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Fishing By Season

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Nantahala River
The Nantahala River has two different sections for trout fishing.

The Upper Nantahala has 4 miles of great wade fishing water. It is stocked regularly by the NC Fisheries Department. Starting October 1, it is a “Delayed Harvest” stream. That means single hook artificial, catch and release only fishing. Water conditions on the Upper Nantahala are almost always good. Check with the local fly shops to see what flies are working best.

The main stem of the Nantahala is considered to be one of the best tailwater streams in the Southeast. The river can be wade fished early in the morning and late afternoon, before and after the power generation releases. Be aware that the river can come up quickly. It is not a good place to get caught mid-stream with waders full of water. Water temperature varies from 60 degrees with the water off to 50 degrees during releases.

The best way to fish the river with the water on is to do a float trip. Fishing it with the water on is a real treat. There are lots of rainbow trout to be caught and also the occasional monster brown trout. The state record brown trout has come out of the Nantahala two times. Last year a potential state record brown trout was caught and released. In order to register for a state record fish you have to kill it. Most guides will discourage this and release fish back into the stream.

Spin fishermen usually do well with small spinners and bubbles with a variety of flies attached to their lines. If you plan to fly fish, try small nymphs and dry flies. Casting wooly buggers and streamers is a great way to catch big brown tout.

Little Tennessee River
The Little Tennessee is considered to be one of the best smallmouth streams in the southeast. There is an abundance of fall smallmouth bass, brim and redeye bass in the Little T. Make sure the water in the river is clear before you go. If you are spin fishing, you will do well with small rapalas and crayfish imitations. If you are using a fly rod, the most fun can be had with poppers and streamers.

The Little Tennessee can be waded or fished from a raft. This is a beautiful river with some sections that are quite remote. Be aware that after the beginning of October the smallmouth fishing on the Little T will drop off substantially.  

Be careful! Do not use waders on the Little Tennessee. The water is warm enough that you won’t need them. Wear a good pair of wading boots to protect your feet and avoid slipping or falling. It is very easy to step in over your head. Always wear a life jacket while wet wading the Little Tennessee.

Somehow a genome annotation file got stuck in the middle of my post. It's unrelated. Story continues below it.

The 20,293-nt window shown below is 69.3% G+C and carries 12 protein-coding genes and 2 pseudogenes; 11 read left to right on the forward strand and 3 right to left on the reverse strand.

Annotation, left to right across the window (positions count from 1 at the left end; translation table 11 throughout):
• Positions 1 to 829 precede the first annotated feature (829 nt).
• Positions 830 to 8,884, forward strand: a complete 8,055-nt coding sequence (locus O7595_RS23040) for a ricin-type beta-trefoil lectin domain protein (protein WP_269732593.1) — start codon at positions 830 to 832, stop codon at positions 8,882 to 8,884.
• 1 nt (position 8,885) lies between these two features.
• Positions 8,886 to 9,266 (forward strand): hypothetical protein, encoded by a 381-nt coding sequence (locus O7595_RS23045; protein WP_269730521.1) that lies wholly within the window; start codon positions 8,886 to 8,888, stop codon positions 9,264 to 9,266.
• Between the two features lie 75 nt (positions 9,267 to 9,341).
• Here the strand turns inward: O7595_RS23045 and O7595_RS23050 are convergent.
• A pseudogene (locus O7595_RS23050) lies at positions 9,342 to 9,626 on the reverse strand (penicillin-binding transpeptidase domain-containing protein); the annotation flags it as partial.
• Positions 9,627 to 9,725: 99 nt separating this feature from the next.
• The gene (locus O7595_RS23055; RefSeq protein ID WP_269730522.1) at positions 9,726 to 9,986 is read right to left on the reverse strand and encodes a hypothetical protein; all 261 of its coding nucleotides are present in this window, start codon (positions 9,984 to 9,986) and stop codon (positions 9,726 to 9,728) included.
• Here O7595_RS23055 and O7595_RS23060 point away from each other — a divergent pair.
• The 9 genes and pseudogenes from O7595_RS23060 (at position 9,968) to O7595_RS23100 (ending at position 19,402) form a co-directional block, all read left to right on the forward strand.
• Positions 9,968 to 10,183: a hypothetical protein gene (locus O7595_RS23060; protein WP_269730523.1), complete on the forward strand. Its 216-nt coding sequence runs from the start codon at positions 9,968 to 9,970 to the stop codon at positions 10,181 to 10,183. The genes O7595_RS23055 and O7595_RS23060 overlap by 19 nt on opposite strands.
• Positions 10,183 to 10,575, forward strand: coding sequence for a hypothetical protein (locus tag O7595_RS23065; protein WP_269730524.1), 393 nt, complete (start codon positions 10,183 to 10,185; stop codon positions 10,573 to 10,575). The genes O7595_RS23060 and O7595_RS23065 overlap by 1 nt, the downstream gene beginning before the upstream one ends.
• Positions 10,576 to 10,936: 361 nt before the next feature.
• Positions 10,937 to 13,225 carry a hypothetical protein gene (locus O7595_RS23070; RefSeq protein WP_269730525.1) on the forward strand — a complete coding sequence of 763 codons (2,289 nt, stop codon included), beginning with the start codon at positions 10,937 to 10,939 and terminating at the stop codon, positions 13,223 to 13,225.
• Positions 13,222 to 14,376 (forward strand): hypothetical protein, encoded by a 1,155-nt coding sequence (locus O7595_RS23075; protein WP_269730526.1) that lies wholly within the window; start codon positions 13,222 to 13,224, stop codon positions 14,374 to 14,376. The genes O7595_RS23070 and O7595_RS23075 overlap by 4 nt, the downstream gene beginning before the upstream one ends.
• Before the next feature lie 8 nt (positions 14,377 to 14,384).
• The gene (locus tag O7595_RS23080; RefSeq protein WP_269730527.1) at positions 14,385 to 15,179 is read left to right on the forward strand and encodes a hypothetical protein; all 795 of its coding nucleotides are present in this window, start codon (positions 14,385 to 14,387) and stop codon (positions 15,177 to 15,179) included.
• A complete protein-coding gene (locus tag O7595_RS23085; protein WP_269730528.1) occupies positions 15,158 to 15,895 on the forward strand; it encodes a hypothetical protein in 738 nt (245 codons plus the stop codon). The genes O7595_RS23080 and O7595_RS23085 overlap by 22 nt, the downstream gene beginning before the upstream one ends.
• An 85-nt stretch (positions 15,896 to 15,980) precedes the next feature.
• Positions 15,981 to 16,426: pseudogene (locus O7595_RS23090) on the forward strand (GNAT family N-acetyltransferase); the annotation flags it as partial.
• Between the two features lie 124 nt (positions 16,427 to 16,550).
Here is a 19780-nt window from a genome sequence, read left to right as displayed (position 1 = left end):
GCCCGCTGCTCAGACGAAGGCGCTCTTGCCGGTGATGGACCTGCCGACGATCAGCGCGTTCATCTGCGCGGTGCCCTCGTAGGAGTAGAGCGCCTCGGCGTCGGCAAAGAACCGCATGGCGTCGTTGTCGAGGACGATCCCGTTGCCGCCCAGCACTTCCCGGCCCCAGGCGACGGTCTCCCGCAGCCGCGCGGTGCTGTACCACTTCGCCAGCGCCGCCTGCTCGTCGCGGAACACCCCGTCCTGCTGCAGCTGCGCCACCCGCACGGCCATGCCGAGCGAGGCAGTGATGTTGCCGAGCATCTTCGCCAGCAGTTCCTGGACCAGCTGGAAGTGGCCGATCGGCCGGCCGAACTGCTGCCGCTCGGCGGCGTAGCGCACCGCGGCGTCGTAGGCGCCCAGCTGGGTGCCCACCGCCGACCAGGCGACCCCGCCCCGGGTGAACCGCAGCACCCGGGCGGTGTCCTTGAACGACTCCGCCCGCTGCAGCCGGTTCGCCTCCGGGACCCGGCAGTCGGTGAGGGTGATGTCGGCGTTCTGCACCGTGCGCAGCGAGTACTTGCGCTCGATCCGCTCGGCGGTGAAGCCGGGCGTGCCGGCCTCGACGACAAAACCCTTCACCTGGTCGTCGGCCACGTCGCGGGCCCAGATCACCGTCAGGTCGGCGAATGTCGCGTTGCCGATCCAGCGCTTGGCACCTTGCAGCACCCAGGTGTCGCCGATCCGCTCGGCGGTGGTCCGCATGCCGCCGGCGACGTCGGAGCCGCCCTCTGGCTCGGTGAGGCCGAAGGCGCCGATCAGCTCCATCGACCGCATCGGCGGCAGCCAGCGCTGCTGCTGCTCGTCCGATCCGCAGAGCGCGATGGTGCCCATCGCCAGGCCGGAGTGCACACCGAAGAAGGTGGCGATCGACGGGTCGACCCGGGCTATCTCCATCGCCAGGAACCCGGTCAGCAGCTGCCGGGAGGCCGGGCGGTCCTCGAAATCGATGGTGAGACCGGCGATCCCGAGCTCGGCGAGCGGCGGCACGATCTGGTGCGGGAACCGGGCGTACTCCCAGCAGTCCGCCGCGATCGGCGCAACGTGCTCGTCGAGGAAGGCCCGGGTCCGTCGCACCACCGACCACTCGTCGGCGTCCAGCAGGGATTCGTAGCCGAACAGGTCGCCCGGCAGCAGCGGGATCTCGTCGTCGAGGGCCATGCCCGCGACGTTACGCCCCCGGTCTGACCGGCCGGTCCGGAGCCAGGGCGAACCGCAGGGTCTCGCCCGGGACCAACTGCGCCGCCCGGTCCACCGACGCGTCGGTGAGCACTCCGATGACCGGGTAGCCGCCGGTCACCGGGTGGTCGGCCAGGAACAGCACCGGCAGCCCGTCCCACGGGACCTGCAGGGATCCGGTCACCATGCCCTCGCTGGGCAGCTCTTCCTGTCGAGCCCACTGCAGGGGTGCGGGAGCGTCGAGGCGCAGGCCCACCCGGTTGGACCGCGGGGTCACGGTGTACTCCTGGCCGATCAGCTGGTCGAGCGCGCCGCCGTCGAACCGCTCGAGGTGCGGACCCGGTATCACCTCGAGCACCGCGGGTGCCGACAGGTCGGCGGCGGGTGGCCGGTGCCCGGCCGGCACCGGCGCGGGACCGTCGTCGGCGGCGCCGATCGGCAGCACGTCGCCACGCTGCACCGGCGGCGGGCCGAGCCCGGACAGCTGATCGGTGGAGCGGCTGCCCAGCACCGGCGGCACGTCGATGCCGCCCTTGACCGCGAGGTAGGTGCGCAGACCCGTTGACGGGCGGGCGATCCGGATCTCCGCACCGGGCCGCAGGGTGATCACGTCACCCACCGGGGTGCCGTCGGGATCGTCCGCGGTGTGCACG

WNC high school freshman angler casts in the Tuckasegee River Delayed Harvest waters in downtown Bryson City.

Tuckasegee River
Swain County is excited to offer anglers a 2.2-mile section of “Delayed Harvest” water on the Tuckasegee River as it passes through Bryson City. Look for the Wildlife Commission diamond signs posted on streamside trees to determine the boundaries for this delayed harvest section, which is from the easternmost bridge on Hwy 19 at Darnell Farms to the westernmost bridge on Slope Street. This section of the river will be stocked regularly with all three species of trout until almost 48,000 trout. are in the river. The Tuckasegee River is also a great stream to find brim, red eye bass, smallmouth bass and spotted bass.

Remember that on “Delayed Harvest” streams you must fish with single hook artificial flies or lures. It is catch and release only for trout, so crimp the barbs on your flies to make releasing fish easier.

If you plan to spin fish the Tuckasegee River during the delayed harvest season, remember to use just a single hook. If you are planning to fly fish, check with your local fly shops for suggestions on what fly is working.

The Tuckasegee can be waded or fished from a raft.  Be very careful! It is easy to step in over your waders. Also check the release schedule as water can rise rapidly in the river. It is always a good idea to wear a life jacket when wading the Tuckasegee.

Fontana Lake
Some of the best Fontana Lake fishing of the year can be experienced as the water temperatures and water levels begin to drop during the fall and winter months. As summer goes, so does identifiable structure such as shade lines and blooming vegetation. A critical understanding of the food chain is needed as winter approaches. Larger baits and slower presentations are key. Predatory fish will look to consume more calories than the energy they expend feeding. The main forages to replicate on the lake are gizzard shad, trout, and crayfish. They can be imitated with suspending hard plastic crank baits, weighted jigs, and soft plastic tubes. Trout, walleye, and mixed schools of black bass can be targeted with umbrella rigs, crank baits, and spoons trolled at depths of 20-60 ft. Shallow water anglers can target smallmouth bass, largemouth bass, spotted bass, white bass, and walleye around rocky points and river break lines on light tackle.

Catch and release; that way there will always be fish in our lakes and streams.

Ken Kastorff
Fishing Guide